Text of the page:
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The High End: A New Tower Designed to Blend Into Yorkville

Ms. Berke was on board (with Gerner Kronick + Valcarcel, Architects serving as the architect of record). Her vision was to design a building that catered to “contemporary lifestyles and contemporary families — life in New York in the 21st century,” she said, “but that also feels a part of the neighborhood.”

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The lobby connects to a double-height parlor that has a subtly Art Deco appearance, with a chevron-patterned floor of black and white marble, and a curled bronze-and-marble staircase. Credit Rendering by Binyan Studios

Knowing that her neighbors would be scrutinizing the design, Ms. Berke and her colleagues were particularly eager to impress.

“There was a lot of anxiety at the beginning of the project,” said Stephen Brockman, a senior principal at Deborah Berke Partners. “Like, ‘We better make this good!’ ”

The result is a 19-story masonry building with a mix of light gray and charcoal bricks, and ribbed cast stone details separating large casement windows, many of which open wide to glass Juliet balconies.

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Apartments have white oak herringbone floors and large casement windows, many of which open to Juliet balconies or terraces. Credit Rendering by Binyan Studios

At street level, there is a porte-cochere with white marble walls. Near the top, where the building steps back from the street, the cladding changes to cast stone, and a number of units have private terraces with gardens designed by Gunn Landscape Architecture.

Inside, Deborah Berke Partners designed an intimately scaled lobby that connects to a double-height parlor with a subtly Art Deco appearance, including a chevron-patterned floor of black and white marble, and a curled bronze-and-marble staircase. The staircase leads to amenity spaces on the second floor, which include a library, game room, catering kitchen and fitness center.

The finishes in individual apartments are upscale yet deliberately simple, with white oak herringbone-patterned floors, white lacquer Pedini kitchen cabinets with woven metal inserts and beveled metal trim, and white Arabescato Cervaiole marble in the kitchens and master bathrooms.

“There’s a framework that allows people to apply their own aesthetic,” said Mr. Brockman.

Some rooms also have streamlined plaster crown molding, he noted, with an appearance that is “more Deco than classical.”

Yorkville may not have the same urban buzz as popular downtown neighborhoods like NoHo and SoHo, but James Lansill, a senior managing director at Corcoran Sunshine Marketing Group, which is handling sales and marketing for the building, said that is actually one of the area’s biggest attractions.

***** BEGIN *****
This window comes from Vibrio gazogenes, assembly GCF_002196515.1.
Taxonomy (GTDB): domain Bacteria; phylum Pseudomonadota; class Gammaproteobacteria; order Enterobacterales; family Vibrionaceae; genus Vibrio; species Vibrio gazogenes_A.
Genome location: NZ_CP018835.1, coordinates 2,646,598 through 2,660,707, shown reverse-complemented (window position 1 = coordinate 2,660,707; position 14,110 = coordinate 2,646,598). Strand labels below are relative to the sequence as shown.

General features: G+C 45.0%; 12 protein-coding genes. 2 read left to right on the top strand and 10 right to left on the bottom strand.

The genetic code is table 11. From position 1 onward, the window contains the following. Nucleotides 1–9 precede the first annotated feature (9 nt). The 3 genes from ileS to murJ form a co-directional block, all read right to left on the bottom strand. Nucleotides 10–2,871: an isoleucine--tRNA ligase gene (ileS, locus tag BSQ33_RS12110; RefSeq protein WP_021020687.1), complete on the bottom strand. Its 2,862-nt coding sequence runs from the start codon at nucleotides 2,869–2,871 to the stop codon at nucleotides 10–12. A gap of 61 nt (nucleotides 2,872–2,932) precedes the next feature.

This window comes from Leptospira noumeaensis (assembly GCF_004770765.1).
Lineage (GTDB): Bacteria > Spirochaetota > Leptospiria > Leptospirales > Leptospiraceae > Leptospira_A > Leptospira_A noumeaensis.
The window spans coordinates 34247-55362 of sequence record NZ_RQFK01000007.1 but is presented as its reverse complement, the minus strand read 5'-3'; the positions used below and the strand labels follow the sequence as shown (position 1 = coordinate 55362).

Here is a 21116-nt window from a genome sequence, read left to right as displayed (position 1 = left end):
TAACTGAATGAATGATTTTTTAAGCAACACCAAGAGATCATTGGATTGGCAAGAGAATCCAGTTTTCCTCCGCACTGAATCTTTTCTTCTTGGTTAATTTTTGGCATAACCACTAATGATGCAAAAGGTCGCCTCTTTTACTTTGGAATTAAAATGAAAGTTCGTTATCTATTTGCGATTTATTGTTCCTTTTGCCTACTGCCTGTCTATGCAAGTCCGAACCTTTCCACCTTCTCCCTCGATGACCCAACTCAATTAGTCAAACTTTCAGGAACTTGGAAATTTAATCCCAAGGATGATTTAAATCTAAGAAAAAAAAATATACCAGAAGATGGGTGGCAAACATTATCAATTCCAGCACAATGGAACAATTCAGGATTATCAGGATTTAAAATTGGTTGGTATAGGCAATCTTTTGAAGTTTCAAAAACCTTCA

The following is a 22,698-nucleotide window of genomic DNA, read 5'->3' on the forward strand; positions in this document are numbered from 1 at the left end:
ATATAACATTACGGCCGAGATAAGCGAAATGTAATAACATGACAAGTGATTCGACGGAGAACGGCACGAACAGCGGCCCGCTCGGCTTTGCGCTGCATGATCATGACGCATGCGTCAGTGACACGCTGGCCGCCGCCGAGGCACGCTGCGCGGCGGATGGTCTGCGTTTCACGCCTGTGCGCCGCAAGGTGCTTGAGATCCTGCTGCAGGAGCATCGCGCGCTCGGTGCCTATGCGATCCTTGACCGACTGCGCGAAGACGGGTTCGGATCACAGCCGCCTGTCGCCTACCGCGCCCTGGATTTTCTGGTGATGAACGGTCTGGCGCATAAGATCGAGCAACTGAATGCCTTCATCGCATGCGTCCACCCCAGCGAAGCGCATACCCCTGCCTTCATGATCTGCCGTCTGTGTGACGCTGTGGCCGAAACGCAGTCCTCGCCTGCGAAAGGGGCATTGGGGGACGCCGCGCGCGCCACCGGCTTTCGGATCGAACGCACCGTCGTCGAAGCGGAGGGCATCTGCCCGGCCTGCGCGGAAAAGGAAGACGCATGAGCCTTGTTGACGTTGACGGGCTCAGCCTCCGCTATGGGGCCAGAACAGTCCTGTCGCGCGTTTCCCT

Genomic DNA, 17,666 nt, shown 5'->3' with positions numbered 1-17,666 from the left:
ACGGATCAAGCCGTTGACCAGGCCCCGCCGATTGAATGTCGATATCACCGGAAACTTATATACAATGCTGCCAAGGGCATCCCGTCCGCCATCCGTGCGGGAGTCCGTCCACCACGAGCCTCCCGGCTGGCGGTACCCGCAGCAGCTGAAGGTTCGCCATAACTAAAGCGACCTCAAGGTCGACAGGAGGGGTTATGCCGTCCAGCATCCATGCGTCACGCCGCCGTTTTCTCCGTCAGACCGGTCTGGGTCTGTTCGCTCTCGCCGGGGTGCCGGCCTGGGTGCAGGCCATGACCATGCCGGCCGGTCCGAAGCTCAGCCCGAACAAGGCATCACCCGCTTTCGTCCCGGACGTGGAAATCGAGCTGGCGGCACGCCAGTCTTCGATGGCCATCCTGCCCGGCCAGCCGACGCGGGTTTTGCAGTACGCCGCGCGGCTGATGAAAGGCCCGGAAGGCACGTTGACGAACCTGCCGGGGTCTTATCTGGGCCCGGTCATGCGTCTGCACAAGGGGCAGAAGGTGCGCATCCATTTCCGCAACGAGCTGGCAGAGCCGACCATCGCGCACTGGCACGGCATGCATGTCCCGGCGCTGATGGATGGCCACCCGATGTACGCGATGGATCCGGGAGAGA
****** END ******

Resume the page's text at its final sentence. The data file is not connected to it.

“It’s an oasis of sorts in the urban context,” he said. “It’s remarkably quiet and filled with tree-lined streets and parks. You can hear birds chirping, and your kids can ride a bike on the sidewalk without fear of too many buses and cars.”

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“The idea was to build something that is a modern interpretation of the local and historic architecture that we have,” said Mitchell C. Hochberg, the president of the real estate company Lightstone. Credit Rendering by Binyan Studios

He expects the building will receive a lot of interest from people who already live in the neighborhood and, he said, “want to upgrade to a building with more amenities and services, modern building systems and higher end finishes.”

Coincidentally, the project is just one block away from 20 East End Avenue, a new condominium designed by the previous dean of the Yale School of Architecture, Robert A.M. Stern.

Units at 40 East End Avenue include two- to five-bedroom apartments, a maisonette and a duplex penthouse with a private roof terrace, priced from about $3 million to $25 million. Lightstone hopes to begin sales late this month.

Construction of the building is well underway, and the exterior is already largely complete. “We expect the first residents to move in in January,” said Mr. Hochberg.

As for Ms. Berke’s neighbors, “They’ve been very complimentary,” she said. One neighbor quizzed her about the choice of brick, she noted, “And then another neighbor was interested in buying two units.”

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